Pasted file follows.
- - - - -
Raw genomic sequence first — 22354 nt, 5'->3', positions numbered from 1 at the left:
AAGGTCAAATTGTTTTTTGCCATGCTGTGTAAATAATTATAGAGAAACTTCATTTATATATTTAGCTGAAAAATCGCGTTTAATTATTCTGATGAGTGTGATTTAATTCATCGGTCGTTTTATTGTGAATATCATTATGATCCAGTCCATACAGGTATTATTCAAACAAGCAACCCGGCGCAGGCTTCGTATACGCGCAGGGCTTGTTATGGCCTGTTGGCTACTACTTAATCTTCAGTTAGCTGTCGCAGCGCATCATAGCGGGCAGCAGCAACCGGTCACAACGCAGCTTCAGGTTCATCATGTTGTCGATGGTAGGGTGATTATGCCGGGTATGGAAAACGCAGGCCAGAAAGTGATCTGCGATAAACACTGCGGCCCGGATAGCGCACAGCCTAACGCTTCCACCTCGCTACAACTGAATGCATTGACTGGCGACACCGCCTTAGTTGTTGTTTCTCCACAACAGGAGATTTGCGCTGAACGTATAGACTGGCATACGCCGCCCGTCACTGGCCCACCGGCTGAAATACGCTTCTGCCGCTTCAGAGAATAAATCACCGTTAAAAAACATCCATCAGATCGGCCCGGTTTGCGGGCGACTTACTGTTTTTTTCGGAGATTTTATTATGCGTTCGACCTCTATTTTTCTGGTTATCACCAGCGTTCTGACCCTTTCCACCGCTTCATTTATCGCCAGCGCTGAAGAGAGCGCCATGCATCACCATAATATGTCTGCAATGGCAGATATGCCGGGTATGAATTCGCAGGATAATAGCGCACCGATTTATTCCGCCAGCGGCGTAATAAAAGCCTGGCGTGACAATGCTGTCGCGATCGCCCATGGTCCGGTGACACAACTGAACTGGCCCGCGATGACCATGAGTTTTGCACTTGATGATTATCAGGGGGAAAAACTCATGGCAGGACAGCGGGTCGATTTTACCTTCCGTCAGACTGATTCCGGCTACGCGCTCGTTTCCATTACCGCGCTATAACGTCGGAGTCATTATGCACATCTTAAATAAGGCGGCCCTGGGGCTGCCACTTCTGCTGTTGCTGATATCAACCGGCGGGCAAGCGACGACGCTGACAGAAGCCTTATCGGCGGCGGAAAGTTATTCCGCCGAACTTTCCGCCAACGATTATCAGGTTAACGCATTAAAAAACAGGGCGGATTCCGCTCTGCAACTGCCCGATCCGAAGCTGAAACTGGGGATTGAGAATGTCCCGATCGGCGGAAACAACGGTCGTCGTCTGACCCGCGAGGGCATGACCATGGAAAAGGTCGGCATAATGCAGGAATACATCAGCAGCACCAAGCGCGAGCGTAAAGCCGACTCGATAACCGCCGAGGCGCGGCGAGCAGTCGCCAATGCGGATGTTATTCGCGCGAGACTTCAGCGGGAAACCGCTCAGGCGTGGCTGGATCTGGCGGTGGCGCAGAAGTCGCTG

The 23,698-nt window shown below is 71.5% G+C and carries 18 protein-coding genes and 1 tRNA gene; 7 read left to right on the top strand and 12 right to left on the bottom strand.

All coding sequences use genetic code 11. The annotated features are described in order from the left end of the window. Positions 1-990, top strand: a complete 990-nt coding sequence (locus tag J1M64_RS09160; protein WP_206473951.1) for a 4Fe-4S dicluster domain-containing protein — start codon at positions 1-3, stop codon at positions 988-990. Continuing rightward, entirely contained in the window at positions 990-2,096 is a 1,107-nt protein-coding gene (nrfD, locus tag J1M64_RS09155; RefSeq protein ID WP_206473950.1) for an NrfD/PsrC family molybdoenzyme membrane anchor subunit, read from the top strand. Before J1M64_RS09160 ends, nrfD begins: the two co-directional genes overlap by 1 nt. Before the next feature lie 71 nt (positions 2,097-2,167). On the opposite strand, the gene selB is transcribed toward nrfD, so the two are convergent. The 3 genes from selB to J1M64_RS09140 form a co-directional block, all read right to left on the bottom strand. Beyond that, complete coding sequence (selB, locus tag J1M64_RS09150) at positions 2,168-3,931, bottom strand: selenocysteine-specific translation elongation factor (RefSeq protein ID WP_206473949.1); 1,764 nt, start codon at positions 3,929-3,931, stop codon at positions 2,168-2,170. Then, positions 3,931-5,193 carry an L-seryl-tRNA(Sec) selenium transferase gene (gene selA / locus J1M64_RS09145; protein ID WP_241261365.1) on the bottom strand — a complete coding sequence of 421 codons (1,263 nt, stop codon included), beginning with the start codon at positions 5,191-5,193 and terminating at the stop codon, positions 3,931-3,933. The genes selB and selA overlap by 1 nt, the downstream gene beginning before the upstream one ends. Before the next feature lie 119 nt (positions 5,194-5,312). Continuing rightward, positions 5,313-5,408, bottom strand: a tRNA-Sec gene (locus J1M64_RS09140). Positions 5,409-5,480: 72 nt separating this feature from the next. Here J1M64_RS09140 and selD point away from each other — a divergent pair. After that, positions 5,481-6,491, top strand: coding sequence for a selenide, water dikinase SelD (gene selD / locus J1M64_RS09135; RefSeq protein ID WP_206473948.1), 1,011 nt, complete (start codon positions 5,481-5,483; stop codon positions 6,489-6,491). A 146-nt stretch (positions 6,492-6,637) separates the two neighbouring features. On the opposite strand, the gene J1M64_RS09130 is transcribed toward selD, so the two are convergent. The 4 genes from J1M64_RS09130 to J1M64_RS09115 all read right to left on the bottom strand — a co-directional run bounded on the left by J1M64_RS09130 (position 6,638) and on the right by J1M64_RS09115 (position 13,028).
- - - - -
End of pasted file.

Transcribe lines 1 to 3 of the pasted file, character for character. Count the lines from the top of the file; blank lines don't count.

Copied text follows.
Raw genomic sequence first — 22354 nt, 5'->3', positions numbered from 1 at the left:
AAGGTCAAATTGTTTTTTGCCATGCTGTGTAAATAATTATAGAGAAACTTCATTTATATATTTAGCTGAAAAATCGCGTTTAATTATTCTGATGAGTGTGATTTAATTCATCGGTCGTTTTATTGTGAATATCATTATGATCCAGTCCATACAGGTATTATTCAAACAAGCAACCCGGCGCAGGCTTCGTATACGCGCAGGGCTTGTTATGGCCTGTTGGCTACTACTTAATCTTCAGTTAGCTGTCGCAGCGCATCATAGCGGGCAGCAGCAACCGGTCACAACGCAGCTTCAGGTTCATCATGTTGTCGATGGTAGGGTGATTATGCCGGGTATGGAAAACGCAGGCCAGAAAGTGATCTGCGATAAACACTGCGGCCCGGATAGCGCACAGCCTAACGCTTCCACCTCGCTACAACTGAATGCATTGACTGGCGACACCGCCTTAGTTGTTGTTTCTCCACAACAGGAGATTTGCGCTGAACGTATAGACTGGCATACGCCGCCCGTCACTGGCCCACCGGCTGAAATACGCTTCTGCCGCTTCAGAGAATAAATCACCGTTAAAAAACATCCATCAGATCGGCCCGGTTTGCGGGCGACTTACTGTTTTTTTCGGAGATTTTATTATGCGTTCGACCTCTATTTTTCTGGTTATCACCAGCGTTCTGACCCTTTCCACCGCTTCATTTATCGCCAGCGCTGAAGAGAGCGCCATGCATCACCATAATATGTCTGCAATGGCAGATATGCCGGGTATGAATTCGCAGGATAATAGCGCACCGATTTATTCCGCCAGCGGCGTAATAAAAGCCTGGCGTGACAATGCTGTCGCGATCGCCCATGGTCCGGTGACACAACTGAACTGGCCCGCGATGACCATGAGTTTTGCACTTGATGATTATCAGGGGGAAAAACTCATGGCAGGACAGCGGGTCGATTTTACCTTCCGTCAGACTGATTCCGGCTACGCGCTCGTTTCCATTACCGCGCTATAACGTCGGAGTCATTATGCACATCTTAAATAAGGCGGCCCTGGGGCTGCCACTTCTGCTGTTGCTGATATCAACCGGCGGGCAAGCGACGACGCTGACAGAAGCCTTATCGGCGGCGGAAAGTTATTCCGCCGAACTTTCCGCCAACGATTATCAGGTTAACGCATTAAAAAACAGGGCGGATTCCGCTCTGCAACTGCCCGATCCGAAGCTGAAACTGGGGATTGAGAATGTCCCGATCGGCGGAAACAACGGTCGTCGTCTGACCCGCGAGGGCATGACCATGGAAAAGGTCGGCATAATGCAGGAATACATCAGCAGCACCAAGCGCGAGCGTAAAGCCGACTCGATAACCGCCGAGGCGCGGCGAGCAGTCGCCAATGCGGATGTTATTCGCGCGAGACTTCAGCGGGAAACCGCTCAGGCGTGGCTGGATCTGGCGGTGGCGCAGAAGTCGCTG

The 23,698-nt window shown below is 71.5% G+C and carries 18 protein-coding genes and 1 tRNA gene; 7 read left to right on the top strand and 12 right to left on the bottom strand.